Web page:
The laptop tables have arrived.
Along with a couple of bungee chairs I got on clearance.
And of course, I have talked about the balance balls repeatedly.
I still only have two...
but the other two have been ordered.
Then I decided to take another step.
I realized I had thirty student desks.
And thirty student chairs.
But my biggest class is only twenty-five right now.
I know how insanely lucky that makes me.
The problem was this:
30 chairs, two folding chairs, two extra office chairs, two balance balls, and four stools means I had 40 places to sit in my room.
What in God's name am I going to do with 40 seats?
So I got rid of 6 regular student chairs.
That still leaves me with 34 potential seats, but, you know, baby steps.
I also got rid of four desks...but added a small table.
I still have way too much furniture.
I think I'm chicken.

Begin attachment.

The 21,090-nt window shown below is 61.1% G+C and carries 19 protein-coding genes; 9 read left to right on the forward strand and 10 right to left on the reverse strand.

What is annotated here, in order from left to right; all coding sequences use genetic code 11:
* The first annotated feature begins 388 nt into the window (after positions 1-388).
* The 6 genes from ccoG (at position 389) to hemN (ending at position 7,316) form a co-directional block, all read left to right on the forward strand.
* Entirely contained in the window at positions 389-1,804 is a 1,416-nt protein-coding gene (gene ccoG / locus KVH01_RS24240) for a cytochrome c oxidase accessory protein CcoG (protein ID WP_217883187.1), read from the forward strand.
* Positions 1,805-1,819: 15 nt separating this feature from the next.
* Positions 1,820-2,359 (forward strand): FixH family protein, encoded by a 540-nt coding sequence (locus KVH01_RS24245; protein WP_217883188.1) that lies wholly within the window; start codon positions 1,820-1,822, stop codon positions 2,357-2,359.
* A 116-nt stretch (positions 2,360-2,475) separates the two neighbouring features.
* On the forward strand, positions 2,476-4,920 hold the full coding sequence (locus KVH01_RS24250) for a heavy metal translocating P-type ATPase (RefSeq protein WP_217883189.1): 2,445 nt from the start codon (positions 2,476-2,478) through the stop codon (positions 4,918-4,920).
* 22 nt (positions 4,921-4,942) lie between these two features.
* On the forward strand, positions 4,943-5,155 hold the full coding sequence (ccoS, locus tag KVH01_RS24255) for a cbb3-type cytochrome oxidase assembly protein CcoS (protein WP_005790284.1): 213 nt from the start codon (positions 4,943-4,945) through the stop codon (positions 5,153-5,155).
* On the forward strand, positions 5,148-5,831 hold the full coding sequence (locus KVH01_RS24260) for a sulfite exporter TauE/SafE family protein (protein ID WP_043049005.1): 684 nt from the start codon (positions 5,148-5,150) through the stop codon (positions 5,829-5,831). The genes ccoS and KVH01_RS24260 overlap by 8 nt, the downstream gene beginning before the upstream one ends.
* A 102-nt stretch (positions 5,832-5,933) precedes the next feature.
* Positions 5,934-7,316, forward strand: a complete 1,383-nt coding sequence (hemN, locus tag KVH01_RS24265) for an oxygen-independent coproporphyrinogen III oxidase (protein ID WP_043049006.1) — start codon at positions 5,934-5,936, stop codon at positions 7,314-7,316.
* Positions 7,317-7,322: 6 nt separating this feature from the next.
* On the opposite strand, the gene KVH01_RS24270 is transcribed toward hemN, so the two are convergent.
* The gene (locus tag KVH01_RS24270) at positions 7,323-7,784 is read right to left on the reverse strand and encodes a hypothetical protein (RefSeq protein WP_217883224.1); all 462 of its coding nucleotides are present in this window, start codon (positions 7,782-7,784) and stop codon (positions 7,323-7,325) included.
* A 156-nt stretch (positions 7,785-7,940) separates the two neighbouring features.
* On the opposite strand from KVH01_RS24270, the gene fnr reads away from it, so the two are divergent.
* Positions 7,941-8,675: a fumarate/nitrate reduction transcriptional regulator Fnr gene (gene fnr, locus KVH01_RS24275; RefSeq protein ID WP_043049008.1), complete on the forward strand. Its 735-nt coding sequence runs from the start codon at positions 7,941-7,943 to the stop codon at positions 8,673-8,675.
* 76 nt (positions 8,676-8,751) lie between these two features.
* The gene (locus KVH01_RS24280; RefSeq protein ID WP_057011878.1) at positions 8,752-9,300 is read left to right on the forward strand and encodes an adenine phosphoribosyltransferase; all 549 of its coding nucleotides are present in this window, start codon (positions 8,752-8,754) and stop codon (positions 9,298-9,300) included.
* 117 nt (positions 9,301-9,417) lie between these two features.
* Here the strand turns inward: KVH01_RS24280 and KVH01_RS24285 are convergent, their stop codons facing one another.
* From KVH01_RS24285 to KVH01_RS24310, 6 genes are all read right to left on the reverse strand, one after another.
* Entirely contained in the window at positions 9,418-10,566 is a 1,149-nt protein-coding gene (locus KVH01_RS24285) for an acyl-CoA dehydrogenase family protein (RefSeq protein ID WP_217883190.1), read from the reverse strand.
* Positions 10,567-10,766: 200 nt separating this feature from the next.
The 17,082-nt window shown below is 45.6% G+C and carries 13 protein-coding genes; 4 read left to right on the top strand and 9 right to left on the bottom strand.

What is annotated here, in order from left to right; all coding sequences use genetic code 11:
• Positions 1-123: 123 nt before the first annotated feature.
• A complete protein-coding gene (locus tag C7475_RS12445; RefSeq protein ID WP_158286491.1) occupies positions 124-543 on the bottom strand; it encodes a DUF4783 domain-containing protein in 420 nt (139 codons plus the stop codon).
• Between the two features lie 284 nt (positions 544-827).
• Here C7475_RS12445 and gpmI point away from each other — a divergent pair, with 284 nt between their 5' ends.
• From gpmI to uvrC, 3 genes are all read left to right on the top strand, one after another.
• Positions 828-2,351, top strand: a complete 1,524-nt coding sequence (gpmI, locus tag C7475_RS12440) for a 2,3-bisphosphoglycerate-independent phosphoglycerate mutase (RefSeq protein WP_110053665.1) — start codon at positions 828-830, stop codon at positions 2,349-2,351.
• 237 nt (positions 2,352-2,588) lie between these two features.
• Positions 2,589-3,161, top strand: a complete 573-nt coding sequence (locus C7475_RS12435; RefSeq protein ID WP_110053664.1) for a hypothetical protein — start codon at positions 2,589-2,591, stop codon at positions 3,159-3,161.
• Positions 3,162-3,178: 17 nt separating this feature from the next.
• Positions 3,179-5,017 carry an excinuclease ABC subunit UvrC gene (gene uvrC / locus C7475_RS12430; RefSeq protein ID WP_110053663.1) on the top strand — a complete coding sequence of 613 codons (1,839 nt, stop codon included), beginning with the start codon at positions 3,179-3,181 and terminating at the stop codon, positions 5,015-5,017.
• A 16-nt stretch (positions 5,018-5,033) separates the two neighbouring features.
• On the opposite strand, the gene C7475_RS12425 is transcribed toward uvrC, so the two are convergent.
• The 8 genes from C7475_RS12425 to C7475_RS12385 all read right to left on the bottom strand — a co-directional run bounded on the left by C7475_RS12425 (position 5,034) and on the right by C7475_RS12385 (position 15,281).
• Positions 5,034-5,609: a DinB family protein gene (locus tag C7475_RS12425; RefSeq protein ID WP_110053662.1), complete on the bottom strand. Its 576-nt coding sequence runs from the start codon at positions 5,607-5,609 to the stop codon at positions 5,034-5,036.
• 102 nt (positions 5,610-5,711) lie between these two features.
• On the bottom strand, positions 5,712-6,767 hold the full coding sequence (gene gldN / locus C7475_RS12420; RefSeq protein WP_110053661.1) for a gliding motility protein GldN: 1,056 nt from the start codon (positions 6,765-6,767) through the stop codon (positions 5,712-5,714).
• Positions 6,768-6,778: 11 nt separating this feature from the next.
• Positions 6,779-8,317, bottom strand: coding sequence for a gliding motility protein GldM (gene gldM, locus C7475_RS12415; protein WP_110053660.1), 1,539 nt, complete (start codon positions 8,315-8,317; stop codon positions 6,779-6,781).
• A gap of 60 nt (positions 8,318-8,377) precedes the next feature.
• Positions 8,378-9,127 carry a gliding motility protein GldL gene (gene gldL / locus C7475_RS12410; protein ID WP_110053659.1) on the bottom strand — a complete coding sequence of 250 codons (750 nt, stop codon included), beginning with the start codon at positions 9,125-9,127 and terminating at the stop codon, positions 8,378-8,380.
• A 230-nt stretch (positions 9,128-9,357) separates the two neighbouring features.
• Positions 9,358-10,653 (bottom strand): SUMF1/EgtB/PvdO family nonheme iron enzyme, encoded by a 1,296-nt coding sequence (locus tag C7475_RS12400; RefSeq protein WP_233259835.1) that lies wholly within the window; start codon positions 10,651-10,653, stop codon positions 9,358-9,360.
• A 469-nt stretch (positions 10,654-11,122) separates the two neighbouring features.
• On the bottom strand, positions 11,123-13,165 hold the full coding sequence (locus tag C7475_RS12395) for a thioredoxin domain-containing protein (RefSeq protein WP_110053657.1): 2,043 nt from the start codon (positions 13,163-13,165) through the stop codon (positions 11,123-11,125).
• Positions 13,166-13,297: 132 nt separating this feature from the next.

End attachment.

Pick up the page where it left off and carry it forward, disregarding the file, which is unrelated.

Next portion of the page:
What if I get rid of too much of the traditional furniture to do traditional tasks?
I recognize my fear is irrational.
We would adjust, adapt, learn.
Actually, it is already happening, almost by accident.
At first, I hesitated to get out the folding chairs.
They are kind of low.
You can't really sit at a traditional desk.
You can't really see the board easily.
Then I did this amazing lesson I stole from a colleague.
Basically, students analyze Pixar shorts for characterization in small groups.
It was the perfect opportunity to bust out the new furniture.
Because students were working in groups, I was able to send a couple of groups into the hall.
Spread out like that, the extra furniture makes more sense.
Oddly though, since then, the kids have kind of just taken over the new stuff.
They ask permission, which is nice.
Then they arrange themselves to address all my concerns.
So, I guess I need to consider what to acquire and what to get rid of next...
That is a good problem to have.
Good problems are always a good thing.